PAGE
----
Whoopi Goldberg might not be gay, but she gives off “lesbian vibes,” according to friend and former colleague Raven-Symoné.
During an interview this week on The Best Podcast Ever With Raven and Miranda, which Symoné co-hosts with her wife, Miranda Maday, Symoné playfully confessed to Goldberg that she gave off gay energy during their time as co-hosts on The View.
"When I was around you, I loved you so much, like I just wanted to be up underneath [you] the whole time," Symoné told Goldberg. "You just kind of gave me lesbian vibes! You give me lesbian vibes, you give me 'stud' vibes,” a term referring to a lesbian who presents as traditionally masculine or androgynous.
Goldberg, who has been married three times to three different men, chuckled in response: "Women have been asking me this for as long as I've been around. I am not a lesbian," she said. "But I know lots of them, and I've played them on television [such as in The Color Purple and Boys on the Side]."
Symoné isn't the only person who has discussed their gaydar. Experts say the idea has been seen across pop culture in myriad ways, both positively and negatively. Here's what you need to know.
What is gaydar — and why is it a thing?
As defined by the Kinsey Institute, gaydar is a colloquial term combining “gay” and “radar.” It describes a self-proclaimed “ability to determine whether someone is gay based on their intuition about the person” by using subtle clues such as voice, behavior or appearance.
While its legitimacy has been highly debated, Cathy Renna, queer activist and media expert for the LGBTQ Task Force, says gaydar is “largely based on stereotypes” that have been perpetuated in TV, film and other forms of media for decades.
"It used to be: 'Do you have an earring in your left ear?' That's how we would know if you're gay," she tells Yahoo Entertainment. "Or, if somebody was in a gay bar, that meant they were gay."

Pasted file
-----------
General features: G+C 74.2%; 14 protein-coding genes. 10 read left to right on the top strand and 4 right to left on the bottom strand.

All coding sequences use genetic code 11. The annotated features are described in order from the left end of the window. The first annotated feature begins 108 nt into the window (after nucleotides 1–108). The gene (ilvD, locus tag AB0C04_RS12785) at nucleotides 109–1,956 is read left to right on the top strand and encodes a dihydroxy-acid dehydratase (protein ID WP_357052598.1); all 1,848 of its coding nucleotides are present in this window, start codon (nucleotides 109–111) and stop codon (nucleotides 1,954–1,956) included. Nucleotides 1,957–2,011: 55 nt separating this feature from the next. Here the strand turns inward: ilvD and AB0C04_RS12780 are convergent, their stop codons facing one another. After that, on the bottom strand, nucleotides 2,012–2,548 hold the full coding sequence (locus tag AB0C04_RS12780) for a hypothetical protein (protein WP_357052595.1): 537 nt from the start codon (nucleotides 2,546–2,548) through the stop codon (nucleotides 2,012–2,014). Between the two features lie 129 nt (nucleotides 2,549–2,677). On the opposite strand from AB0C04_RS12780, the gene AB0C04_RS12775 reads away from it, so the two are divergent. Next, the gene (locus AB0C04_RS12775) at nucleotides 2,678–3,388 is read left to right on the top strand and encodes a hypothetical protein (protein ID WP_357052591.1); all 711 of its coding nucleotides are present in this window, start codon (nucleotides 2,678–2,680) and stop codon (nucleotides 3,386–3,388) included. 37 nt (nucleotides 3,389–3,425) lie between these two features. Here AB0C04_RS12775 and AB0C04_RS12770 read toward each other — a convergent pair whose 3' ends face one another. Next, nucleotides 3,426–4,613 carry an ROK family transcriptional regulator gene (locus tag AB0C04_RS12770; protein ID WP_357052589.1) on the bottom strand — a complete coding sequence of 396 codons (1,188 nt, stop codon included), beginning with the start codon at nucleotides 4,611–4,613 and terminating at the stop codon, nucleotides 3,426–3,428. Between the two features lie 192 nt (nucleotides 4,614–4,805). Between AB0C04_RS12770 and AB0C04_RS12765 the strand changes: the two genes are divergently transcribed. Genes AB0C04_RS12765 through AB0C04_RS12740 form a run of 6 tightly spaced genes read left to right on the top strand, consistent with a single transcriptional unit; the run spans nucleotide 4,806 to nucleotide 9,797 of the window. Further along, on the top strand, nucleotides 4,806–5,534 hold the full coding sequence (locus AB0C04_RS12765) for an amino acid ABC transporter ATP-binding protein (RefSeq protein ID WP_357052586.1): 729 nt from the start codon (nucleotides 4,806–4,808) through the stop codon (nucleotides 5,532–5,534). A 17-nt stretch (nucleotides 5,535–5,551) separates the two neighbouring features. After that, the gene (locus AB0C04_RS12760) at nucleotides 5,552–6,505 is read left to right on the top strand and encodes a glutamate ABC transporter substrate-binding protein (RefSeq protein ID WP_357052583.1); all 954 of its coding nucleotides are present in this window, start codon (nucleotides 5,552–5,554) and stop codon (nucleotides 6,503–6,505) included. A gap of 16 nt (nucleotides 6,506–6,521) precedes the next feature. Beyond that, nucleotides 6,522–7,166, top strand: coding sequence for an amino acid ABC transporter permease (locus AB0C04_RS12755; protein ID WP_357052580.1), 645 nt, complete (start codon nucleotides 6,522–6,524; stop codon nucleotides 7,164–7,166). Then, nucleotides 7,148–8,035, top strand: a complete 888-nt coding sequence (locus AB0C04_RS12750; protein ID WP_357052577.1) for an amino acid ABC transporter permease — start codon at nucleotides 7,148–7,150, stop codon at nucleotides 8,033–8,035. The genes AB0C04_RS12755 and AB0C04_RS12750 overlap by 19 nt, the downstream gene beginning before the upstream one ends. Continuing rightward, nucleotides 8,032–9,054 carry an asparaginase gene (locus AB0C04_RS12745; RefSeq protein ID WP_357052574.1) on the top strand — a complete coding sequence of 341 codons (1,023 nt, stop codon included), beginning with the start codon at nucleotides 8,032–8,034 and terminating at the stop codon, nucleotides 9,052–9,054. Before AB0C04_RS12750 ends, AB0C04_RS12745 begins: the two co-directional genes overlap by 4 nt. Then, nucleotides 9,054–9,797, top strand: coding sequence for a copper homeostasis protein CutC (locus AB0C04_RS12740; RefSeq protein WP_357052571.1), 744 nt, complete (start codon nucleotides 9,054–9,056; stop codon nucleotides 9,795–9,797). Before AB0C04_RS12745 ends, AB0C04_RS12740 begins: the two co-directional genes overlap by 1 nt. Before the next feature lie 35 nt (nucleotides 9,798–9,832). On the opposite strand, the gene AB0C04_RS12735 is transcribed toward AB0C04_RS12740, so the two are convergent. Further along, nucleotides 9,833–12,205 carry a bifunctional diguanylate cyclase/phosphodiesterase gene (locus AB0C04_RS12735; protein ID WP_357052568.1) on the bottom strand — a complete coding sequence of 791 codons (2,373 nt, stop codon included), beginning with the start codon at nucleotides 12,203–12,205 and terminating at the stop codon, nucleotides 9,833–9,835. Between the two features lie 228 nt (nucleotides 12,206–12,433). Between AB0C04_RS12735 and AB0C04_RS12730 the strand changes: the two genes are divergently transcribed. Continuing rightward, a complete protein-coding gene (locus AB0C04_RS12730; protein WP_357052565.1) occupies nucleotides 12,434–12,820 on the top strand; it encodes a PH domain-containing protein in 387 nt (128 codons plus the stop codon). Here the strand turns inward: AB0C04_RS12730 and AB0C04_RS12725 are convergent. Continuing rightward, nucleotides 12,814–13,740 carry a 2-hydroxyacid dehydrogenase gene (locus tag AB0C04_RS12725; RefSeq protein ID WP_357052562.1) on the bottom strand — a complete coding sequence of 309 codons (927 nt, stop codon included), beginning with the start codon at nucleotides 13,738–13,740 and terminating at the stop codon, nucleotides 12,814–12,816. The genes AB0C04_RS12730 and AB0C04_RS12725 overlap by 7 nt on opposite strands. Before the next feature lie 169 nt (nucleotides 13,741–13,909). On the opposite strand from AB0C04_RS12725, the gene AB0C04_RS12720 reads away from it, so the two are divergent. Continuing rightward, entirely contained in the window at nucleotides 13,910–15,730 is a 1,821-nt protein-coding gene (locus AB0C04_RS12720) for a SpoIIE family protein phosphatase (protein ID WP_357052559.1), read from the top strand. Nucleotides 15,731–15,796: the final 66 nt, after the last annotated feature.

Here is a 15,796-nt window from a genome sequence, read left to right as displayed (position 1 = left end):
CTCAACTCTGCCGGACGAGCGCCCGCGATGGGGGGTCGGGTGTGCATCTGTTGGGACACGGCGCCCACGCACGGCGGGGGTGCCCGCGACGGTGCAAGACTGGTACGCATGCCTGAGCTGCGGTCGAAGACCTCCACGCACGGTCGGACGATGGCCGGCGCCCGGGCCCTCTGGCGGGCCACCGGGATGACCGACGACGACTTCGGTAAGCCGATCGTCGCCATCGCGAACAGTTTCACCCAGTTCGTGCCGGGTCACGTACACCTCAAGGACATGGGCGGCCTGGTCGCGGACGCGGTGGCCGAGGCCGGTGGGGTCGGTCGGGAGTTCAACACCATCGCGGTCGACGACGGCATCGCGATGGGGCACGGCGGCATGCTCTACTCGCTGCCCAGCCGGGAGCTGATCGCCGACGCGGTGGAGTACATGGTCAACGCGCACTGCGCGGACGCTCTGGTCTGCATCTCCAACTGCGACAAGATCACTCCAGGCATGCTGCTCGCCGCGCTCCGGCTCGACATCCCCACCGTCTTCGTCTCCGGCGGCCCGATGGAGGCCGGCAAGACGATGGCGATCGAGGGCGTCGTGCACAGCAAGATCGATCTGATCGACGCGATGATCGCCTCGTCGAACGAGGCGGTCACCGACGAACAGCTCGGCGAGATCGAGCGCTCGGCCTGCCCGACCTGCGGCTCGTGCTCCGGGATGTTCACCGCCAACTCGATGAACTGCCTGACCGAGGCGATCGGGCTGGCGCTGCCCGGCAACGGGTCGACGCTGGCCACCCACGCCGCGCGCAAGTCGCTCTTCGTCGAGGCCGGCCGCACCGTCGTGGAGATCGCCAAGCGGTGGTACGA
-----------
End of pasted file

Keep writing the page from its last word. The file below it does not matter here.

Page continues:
"But that's not true anymore," Renna continues, noting that the LGBTQ community no longer relies on such symbols and cues due to the "tremendous progress" and acceptance over time. That progress, she says, has shaped "how the general public feels and expresses themselves, in terms of gender expression, and also the way people talk about sexual orientation and gender identity in general."
"Younger people now say, 'I don't just want to check off a box. I don't want a box at all," she adds.
Is gaydar real?
Simply put, the idea of gaydar is real — but it's not very accurate, as Symoné can attest and as numerous studies have shown with mixed results. Nicholas Rule, a social psychologist researched the topic in a 2017 paper published in the Archives of Sexual Behavior, noting those with "anti-gay views" performed worse in gaydar studies than "sexual minorities and people who have more familiarity."
Further data implied that could be because people's understanding of queer identities are largely attributed to "what they see" in pop culture, Rule noted.
Another 2023 study looked into "bidar," asking people to guess if someone was bisexual based on the sound of their voice. That was also highly inaccurate.
However, researchers discovered that bi men were often considered to have the "most masculine" sounding voice by participants. That may imply that bi men feel pressure to "mask" their identity by being "hyper masculine" to avoid tropes associated with queerness, the authors surmise.
The 'coded' history of gaydar and queerness in Hollywood
Historically, queerness on screen was largely relegated to subtext — told through the lens of "coded" characters and public figures throughout the 21st century who hinted, but never explicitly stated, they were gay. That happened against the backdrop of the strict Hays Code, implemented in 1930, which forbade interracial relationships and homosexuality from being portrayed on screen.